Opened on 22 February 1957, Farrer Park Swimming Complex was one of the four public swimming complexes built before1960. The swimming complex is now managed privately by APS Swim School, founded by Olympian Ang Peng Siong.
British architect M.E. Crocker designed the Farrer Park Swimming Complex. The original design was simple, economical and functional. It is of modern reinforced concrete construction with brick and painted plaster walls that enclosed changing/washrooms and admin facilities. The new additions in recent times strive to dramatize the otherwise drab look, through the use of supergraphics on the walls and the addition of seemingly flying roofs that slice the sky in dramatic opposing angles.
Early Laps of History
Farrer Park Swimming Complex was part of the Farrer Park Athletic Centre that was known for its association with high-profile regional sporting events in the 1960s and 1970s, such as the Southeast Asian Peninsular (SEAP) Games.
The pool was opened on 22 February 1957 by Chief Minister Lim Yew Hock. Within two weeks of its opening, more than 7,800 people visited the complex. Queues regularly went on for stretches outside complex, and many had to wait for hours without any guarantee of entry. On weekends, the long queues would attract pushcart hawkers peddling a variety of snacks, creating a bustling, carnivalesque atmosphere right outside the complex.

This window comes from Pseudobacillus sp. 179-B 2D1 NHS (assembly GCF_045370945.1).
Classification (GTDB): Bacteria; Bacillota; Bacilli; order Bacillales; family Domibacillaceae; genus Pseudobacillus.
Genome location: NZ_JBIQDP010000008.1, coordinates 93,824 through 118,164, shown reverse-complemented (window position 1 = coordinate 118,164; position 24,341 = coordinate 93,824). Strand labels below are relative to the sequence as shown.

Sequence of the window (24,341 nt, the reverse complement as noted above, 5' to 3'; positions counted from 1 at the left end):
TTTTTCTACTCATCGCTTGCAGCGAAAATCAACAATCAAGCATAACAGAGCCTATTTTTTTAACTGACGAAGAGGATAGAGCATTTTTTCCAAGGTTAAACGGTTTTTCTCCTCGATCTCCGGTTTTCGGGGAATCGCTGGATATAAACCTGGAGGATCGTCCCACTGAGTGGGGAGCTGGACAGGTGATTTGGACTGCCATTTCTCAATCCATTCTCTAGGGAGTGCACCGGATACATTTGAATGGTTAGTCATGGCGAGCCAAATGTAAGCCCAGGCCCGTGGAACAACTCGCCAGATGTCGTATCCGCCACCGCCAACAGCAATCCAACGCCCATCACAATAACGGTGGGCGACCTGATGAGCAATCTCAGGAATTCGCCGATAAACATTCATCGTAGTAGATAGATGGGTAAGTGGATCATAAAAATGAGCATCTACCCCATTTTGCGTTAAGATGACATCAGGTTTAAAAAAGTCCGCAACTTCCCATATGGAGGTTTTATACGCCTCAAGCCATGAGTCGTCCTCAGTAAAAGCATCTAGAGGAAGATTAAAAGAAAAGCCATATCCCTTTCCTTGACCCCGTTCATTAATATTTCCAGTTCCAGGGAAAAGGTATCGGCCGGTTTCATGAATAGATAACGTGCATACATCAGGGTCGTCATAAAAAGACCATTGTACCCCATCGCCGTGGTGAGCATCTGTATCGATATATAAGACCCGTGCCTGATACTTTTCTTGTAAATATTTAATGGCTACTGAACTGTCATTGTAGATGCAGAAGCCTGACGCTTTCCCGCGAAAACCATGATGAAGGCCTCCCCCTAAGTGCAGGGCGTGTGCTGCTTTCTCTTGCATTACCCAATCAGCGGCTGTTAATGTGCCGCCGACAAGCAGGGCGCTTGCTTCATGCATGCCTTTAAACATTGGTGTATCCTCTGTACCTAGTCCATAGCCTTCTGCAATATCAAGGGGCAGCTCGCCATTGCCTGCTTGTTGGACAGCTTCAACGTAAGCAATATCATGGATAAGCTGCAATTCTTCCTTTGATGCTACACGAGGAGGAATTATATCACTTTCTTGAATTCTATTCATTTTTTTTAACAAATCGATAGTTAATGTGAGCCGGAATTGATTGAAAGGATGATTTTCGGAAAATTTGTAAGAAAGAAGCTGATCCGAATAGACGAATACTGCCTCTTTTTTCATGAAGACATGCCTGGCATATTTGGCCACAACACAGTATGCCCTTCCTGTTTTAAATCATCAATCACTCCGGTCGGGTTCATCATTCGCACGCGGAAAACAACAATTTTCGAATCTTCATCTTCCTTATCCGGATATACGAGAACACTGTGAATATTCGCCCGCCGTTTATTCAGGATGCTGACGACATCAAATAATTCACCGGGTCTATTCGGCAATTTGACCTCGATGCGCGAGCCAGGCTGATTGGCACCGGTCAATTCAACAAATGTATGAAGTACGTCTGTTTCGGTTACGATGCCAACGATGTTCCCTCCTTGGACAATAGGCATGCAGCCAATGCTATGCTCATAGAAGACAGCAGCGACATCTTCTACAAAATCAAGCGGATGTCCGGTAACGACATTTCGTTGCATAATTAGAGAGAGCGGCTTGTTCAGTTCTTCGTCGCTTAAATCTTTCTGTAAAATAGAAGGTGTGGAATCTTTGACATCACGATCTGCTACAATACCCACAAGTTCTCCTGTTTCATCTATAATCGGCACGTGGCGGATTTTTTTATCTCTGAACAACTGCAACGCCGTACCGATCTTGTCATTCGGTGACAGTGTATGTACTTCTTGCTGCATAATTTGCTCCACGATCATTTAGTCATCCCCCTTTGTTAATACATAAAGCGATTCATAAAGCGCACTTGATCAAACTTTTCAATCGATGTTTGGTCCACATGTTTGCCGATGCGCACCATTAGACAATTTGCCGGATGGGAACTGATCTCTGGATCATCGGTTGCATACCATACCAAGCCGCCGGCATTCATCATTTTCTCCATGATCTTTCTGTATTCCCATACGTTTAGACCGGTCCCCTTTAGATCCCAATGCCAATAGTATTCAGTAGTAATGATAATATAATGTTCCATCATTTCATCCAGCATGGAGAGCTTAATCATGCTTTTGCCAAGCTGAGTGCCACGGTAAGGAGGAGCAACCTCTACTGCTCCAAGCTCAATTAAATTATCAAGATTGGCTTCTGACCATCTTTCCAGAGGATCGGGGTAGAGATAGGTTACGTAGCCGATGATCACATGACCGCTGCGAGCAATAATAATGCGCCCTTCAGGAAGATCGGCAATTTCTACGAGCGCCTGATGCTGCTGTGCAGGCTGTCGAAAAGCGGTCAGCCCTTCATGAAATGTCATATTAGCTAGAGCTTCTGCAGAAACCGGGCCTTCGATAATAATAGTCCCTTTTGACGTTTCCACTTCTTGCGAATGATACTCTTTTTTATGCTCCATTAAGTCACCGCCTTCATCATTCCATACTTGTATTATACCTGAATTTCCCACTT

The continuation of a legacy
Farrer Park Swimming Complex remained as a public pool until 1 June 2003, after serving over four decades of swimmers. One such swimmer who trained at the pool was Ang Peng Siong, who won 20 gold medals in eight Southeast Asian Games. His father, the late Ang Teck Bee was a pool supervisor at the swimming complex, which gave him the opportunities to train and swim there. With this connection, Ang has operated APS Swim School at Farrer Park since 2004, where he trains swimmers in the very pools he trained in – from young students to swimmers of the Singapore Paralympics Team such as Theresa Goh and Yip Pin Xu.
Buildings and sites featured on Roots.gov.sg are part of our efforts to raise awareness of our heritage; a listing on Roots.gov.sg does not imply any form of preservation or conservation status, unless it is mentioned in the article. The information in this article is valid as of March 2020 and is not intended to be an exhaustive history of the site/building.